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Climbing Rose Care

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Climbing Rose Care

Post by heartofhush on 28th July 2009, 11:04

Hi all
I have a climbing rose or maybe its a weeping or rambler, I dont really know.
It has like burgundy-maroon coloured roses on it, it grows up.I will take some embarrassing photos of what it looks like.

But what i wanted to ask is this,
I have read that now is the time to cut roses back.

I have heard on gardening shows you cant hurt a rose plant by not knowing exactly how to cut back a rose plant, so i have in the past just cut it back.

Is NOW the time to cut it back and then is there anything else i should be doing for this rose plant.
I have ordered some rose food or can any plant food be used that may include feeding roses.

Can i use the parts I cut back to try my hand at propagating them.

I have read also that just a piece of stem will grow, i am not sure of the correct wording, but to me when you cut it to size it looks like a stick, a pencil sort of..sorry.

I have read also that it is best to use a piece of plant that looks like a Y.
I am not sure of the correct term but thats how i see it and understand it.

Anyways if you wouldnt mind letting me know is there anything i should be doing after i cut it back or before spring comes in.

Thank you for any help you can offer.
Lu

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heartofhush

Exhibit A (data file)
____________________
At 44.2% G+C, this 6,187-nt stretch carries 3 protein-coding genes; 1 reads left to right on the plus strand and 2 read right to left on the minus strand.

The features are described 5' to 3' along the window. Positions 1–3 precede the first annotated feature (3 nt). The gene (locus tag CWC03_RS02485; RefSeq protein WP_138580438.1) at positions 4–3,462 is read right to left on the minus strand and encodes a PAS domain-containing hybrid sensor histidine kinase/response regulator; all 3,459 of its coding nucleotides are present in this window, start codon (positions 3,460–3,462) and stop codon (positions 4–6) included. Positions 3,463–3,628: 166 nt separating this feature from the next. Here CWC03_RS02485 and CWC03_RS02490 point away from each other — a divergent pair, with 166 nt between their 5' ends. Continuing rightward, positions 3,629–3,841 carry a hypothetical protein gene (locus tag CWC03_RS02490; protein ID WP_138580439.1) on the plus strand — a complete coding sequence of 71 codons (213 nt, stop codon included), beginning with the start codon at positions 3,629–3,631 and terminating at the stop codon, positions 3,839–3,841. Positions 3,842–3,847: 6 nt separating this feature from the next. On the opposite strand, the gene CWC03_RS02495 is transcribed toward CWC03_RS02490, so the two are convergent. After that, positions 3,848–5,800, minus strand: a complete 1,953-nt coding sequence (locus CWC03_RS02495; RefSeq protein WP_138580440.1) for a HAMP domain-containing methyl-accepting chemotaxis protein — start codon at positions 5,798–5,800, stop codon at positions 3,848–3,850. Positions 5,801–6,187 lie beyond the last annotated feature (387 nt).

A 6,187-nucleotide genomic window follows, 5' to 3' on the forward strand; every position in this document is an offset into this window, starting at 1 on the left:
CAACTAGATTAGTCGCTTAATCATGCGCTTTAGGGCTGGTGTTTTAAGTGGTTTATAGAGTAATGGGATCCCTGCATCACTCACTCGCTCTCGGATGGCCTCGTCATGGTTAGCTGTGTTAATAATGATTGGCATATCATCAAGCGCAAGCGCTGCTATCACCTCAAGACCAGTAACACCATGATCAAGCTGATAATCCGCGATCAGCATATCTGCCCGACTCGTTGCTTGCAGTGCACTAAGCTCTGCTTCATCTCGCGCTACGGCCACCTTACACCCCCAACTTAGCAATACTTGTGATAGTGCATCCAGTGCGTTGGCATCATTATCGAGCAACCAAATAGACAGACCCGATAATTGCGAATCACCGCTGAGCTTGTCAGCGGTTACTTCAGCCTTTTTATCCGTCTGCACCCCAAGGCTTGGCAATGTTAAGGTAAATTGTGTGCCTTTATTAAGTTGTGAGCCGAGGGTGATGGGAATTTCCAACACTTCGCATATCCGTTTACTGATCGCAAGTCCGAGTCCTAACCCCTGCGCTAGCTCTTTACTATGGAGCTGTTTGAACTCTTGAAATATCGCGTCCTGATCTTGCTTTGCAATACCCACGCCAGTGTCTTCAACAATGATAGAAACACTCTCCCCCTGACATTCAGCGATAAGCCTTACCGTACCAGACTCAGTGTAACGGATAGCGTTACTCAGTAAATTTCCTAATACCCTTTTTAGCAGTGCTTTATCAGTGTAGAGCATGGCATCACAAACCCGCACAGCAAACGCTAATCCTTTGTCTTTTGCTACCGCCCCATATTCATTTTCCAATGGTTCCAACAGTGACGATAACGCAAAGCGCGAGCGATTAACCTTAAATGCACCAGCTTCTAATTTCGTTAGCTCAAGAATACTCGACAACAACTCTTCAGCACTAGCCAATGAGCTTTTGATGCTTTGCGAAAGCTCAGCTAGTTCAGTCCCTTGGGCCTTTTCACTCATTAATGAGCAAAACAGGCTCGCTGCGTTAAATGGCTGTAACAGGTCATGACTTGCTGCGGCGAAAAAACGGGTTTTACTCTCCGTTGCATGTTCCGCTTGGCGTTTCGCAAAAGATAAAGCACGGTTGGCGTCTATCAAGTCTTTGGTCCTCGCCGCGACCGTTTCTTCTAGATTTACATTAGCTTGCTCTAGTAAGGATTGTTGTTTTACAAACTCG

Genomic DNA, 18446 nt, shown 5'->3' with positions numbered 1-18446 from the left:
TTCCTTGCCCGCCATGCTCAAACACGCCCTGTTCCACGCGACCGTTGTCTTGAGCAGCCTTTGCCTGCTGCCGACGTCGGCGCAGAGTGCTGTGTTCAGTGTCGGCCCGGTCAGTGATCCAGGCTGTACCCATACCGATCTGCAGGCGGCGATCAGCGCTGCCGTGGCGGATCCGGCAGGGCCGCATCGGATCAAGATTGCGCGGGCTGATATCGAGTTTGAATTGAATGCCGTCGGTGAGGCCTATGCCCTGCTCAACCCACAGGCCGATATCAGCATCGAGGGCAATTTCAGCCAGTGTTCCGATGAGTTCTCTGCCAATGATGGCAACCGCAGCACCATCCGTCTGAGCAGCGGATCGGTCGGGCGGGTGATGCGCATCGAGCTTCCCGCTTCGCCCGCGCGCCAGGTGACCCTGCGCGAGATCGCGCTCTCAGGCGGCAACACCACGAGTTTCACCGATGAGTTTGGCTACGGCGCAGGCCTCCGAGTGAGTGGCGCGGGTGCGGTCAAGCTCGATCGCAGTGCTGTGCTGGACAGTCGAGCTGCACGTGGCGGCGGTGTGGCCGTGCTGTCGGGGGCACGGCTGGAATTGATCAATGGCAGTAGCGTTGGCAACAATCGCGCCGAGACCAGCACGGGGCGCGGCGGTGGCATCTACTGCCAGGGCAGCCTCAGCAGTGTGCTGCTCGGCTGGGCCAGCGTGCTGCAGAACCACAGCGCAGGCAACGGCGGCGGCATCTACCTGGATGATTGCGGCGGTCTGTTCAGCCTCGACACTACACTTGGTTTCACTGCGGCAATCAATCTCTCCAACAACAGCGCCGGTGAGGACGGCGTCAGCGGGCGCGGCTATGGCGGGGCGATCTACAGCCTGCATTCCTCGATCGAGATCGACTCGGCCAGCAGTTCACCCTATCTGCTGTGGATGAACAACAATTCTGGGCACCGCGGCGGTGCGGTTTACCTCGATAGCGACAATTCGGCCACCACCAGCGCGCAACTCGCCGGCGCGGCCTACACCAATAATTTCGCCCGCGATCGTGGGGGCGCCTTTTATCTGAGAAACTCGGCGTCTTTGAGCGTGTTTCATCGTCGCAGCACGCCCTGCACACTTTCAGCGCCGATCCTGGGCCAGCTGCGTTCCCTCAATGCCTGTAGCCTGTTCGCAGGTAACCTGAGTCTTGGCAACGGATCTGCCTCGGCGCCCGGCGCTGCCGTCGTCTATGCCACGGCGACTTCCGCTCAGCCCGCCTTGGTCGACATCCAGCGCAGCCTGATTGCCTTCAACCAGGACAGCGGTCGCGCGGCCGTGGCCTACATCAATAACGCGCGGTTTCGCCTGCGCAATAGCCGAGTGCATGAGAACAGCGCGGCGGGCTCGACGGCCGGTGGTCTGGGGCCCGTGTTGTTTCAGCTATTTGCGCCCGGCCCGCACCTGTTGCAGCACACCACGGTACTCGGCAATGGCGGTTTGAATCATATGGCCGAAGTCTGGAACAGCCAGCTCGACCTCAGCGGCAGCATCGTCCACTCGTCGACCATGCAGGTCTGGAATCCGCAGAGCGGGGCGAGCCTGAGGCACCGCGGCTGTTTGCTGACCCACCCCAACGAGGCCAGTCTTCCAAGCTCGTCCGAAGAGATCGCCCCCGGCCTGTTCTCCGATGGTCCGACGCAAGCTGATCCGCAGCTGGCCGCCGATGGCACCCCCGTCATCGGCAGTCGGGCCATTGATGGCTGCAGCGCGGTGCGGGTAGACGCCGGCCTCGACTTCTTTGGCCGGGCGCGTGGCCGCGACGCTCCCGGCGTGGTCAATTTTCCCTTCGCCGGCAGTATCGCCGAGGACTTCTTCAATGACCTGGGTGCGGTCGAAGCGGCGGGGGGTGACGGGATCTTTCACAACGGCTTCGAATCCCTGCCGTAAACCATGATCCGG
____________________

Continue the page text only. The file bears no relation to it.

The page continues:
Number of posts : 29
Location : Macquarie Fields Sydney NSW
Registration date : 2009-07-21

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Re: Climbing Rose Care

Post by rosemeadow on 29th July 2009, 00:20

Hi Lu,
I am not really into prunning much yet and I don't know if I ever will be. My friend Jenny once said that it can destroy the natural shape of a bush.
I have pruned my cut roses that were in my hot house and they grew back beatifully. I have since moved them out into the garden and I will just be cutting off the dead wood this time.
Also I have pruned minatures right to the ground years ago, because I read or heard you should do this, and they come back beautifully. But I definnitely won't be doing that to my minatures now. I reckon why cut the growth off so the plant has to grow it all over again. I just cut dead wood out, and dead head. Dead head the dead roses and stalks after every blooming and that will keep the bush repeating its bloom, which happens about every 6 weeks. Unless you would rather keep the hips for seeds to grow your own roses from.
Up here, because of late frost they prune latter in August.
Someone else here could tll you the benifits of prunning.
I don't fertilize my roses, not let anyway, there is too many and I do have good soil. I have in prevous years mulched with Lucerne dust that I collected for free from the prodce mill.
When you do cuttings, cut just below a shoot or bud. That is where the growing hormones are. I only take cuttings from the tops of the rose canes that have a dead rose on it. You cut the dead bloom off, and in winter strip the leaves off. I use creek sand for them to start growing in, my ownroot yyoung roses have lived in this sand in the pots for a year when it was too dry to plant them out. Keep the pots of cuttings in a shade house or deep shade and keep moist. Some cuttings will look like they are growing because they shoot new leaves, but that doesn't mean they have struck roots.